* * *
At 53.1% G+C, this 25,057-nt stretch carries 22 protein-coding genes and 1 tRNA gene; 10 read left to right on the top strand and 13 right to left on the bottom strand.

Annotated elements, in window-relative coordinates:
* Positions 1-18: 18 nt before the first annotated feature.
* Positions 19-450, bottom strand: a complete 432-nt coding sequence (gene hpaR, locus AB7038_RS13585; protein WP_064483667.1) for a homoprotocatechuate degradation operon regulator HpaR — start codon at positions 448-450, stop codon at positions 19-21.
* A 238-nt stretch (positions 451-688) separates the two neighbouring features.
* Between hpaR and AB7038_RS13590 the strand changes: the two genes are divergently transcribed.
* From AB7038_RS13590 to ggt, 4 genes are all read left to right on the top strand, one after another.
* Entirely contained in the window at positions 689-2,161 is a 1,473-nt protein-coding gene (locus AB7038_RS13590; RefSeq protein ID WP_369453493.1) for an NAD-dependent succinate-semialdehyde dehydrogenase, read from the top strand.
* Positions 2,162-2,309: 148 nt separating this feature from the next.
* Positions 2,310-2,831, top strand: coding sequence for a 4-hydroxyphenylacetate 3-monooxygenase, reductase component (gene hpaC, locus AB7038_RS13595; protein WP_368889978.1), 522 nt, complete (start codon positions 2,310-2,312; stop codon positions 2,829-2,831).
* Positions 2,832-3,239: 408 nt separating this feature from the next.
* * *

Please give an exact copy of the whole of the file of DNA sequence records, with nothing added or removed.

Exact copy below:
At 53.1% G+C, this 25,057-nt stretch carries 22 protein-coding genes and 1 tRNA gene; 10 read left to right on the top strand and 13 right to left on the bottom strand.

Annotated elements, in window-relative coordinates:
* Positions 1-18: 18 nt before the first annotated feature.
* Positions 19-450, bottom strand: a complete 432-nt coding sequence (gene hpaR, locus AB7038_RS13585; protein WP_064483667.1) for a homoprotocatechuate degradation operon regulator HpaR — start codon at positions 448-450, stop codon at positions 19-21.
* A 238-nt stretch (positions 451-688) separates the two neighbouring features.
* Between hpaR and AB7038_RS13590 the strand changes: the two genes are divergently transcribed.
* From AB7038_RS13590 to ggt, 4 genes are all read left to right on the top strand, one after another.
* Entirely contained in the window at positions 689-2,161 is a 1,473-nt protein-coding gene (locus AB7038_RS13590; RefSeq protein ID WP_369453493.1) for an NAD-dependent succinate-semialdehyde dehydrogenase, read from the top strand.
* Positions 2,162-2,309: 148 nt separating this feature from the next.
* Positions 2,310-2,831, top strand: coding sequence for a 4-hydroxyphenylacetate 3-monooxygenase, reductase component (gene hpaC, locus AB7038_RS13595; protein WP_368889978.1), 522 nt, complete (start codon positions 2,310-2,312; stop codon positions 2,829-2,831).
* Positions 2,832-3,239: 408 nt separating this feature from the next.